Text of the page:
2nd place: Harry Mason
1st place: Arvind T Akki

I will be posting their images as well as some information about the artists as soon as they reach me. So stay tuned!

Code Technorati:

Painters, Try This for a Palette

For years I've used the most typical painter's palette board to mix my paints-- you know, the ones with the thumb hole so that you can hold your pallet as you work. Or maybe just a big piece of Masonite board (also known as "hardboard" sold at your local hardware store). But most recently I have found it more efficient to use stretched canvases to mix my paints on. Why? Read on.

If you buy store-bought canvases from your local art store, which I so often do when I am on a time limit to get a painting done, you may notice that if you hold the canvas up to the light that it is somewhat translucent. This isn't necessarily a good thing. The white gesso (primer) that has already been painted on for you is meant to be a strong base that is going to help add body and strength to the painting. It also gives you a stiffer and more durable surface when you are applying heavy elements. Some painters put 5 coats of gesso on before they start their painting. The store bought canvases typically apply the thinnest coats of gesso, probably to save on money. When you paint a picture on these canvases without considering the durability, it can be really tacky when someone holds your painting up and sees that light is getting through the canvas. I learned this the hard way when I entered a show where the paintings were on glass windows instead of walls. What I'm getting to is that it doesn't hurt to prepare your store bought canvas with another coat of gesso or paint before you begin a painting on it.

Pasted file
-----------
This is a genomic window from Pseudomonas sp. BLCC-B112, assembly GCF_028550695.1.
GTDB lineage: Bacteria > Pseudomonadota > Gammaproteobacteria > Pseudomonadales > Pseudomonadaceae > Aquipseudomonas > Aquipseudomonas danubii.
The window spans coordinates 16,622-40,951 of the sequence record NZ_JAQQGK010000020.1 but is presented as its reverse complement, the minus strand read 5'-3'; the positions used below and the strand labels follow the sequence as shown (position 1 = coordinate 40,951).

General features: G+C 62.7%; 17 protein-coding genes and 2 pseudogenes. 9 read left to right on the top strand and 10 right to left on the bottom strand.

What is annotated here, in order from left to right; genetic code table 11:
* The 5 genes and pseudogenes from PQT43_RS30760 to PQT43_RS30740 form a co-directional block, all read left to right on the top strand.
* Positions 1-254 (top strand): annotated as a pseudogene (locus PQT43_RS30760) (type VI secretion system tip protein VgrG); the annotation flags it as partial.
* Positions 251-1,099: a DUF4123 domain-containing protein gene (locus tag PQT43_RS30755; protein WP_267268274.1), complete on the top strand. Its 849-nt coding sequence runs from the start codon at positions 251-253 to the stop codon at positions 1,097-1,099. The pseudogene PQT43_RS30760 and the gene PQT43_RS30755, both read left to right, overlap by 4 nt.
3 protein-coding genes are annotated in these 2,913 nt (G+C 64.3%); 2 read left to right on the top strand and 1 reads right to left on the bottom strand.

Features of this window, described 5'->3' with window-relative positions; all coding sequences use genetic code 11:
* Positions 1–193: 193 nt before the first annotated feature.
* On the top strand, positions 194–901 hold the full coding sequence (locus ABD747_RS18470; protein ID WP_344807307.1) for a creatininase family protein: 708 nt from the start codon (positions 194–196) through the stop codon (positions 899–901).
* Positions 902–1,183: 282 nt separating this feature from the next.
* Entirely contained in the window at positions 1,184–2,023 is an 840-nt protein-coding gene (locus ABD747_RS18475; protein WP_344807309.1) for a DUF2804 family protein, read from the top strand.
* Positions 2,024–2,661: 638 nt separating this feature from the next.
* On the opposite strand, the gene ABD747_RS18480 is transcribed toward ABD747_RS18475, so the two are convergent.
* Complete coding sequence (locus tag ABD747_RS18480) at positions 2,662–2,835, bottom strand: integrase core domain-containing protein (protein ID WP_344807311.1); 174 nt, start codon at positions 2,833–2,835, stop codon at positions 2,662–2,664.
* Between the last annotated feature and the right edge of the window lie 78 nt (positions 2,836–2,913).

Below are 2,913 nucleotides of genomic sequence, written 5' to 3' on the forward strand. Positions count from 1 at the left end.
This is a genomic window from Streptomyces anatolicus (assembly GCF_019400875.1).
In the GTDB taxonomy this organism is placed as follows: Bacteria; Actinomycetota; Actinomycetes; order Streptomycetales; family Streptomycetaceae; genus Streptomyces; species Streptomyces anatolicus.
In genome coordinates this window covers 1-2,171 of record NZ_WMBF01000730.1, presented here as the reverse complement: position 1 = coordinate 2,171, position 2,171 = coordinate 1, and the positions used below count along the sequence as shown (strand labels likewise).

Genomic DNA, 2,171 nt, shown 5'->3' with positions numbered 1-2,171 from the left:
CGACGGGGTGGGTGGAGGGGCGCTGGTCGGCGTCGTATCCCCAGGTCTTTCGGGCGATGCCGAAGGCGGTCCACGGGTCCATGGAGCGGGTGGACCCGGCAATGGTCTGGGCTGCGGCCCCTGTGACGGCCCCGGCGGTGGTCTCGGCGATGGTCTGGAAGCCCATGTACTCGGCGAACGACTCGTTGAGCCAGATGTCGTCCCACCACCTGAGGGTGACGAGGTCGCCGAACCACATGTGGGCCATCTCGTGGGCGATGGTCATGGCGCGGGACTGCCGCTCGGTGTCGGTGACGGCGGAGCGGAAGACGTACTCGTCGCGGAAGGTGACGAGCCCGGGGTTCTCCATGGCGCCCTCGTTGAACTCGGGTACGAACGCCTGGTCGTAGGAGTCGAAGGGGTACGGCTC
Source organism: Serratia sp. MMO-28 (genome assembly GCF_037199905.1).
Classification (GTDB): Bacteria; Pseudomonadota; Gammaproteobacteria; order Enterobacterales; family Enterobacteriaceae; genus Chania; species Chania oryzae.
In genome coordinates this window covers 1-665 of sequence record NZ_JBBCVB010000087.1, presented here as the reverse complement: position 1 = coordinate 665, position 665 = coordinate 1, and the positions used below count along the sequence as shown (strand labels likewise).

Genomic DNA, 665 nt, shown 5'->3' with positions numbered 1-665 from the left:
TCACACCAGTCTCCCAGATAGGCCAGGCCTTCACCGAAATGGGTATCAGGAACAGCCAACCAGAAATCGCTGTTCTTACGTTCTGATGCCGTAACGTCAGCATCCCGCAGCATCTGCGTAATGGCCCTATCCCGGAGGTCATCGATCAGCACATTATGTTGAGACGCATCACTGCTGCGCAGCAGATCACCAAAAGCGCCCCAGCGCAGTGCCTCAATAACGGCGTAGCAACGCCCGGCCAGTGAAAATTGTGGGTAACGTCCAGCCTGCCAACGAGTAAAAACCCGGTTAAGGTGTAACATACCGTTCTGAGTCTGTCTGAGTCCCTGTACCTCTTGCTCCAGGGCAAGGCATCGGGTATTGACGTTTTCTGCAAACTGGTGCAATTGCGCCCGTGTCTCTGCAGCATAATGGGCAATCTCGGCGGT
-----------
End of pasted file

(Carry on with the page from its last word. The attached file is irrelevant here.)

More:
SO why not build up your canvas this way: Start mixing your color pallet on a store-bought stretched canvas or one that you have already stretched and gessoed yourself. Ultimately, you will be able to use this canvas again later on down the road. Use it as a pallet until you have covered all of the white gesso base. Hold it up to the light and see how translucent your base painting is now. This can add a lot of texture to your n=base as well as some great under-paint that can add a whole different feel and quality to your next painting. If there are just too many colors for you and it is feels too busy as a base, then just paint over it with one solid color. Now you've got a really strong base that is ready to be painted on. Or maybe, you enjoy all of the different colors on your pallet and your palette might just work as a decorative painting for your house. I've got one of mine hanging up in the bathroom.

Sometimes I use old paintings that I just don't care for as a palette board. I take a picture of the painting for keepsake and then I cover the ugly thing up with rich colors. Eventually, this too will be used as a base to a new painting. Also, if you're not one to paint on canvases and prefer wood or hardboard, it doesn't hurt to use it as a pallet first either.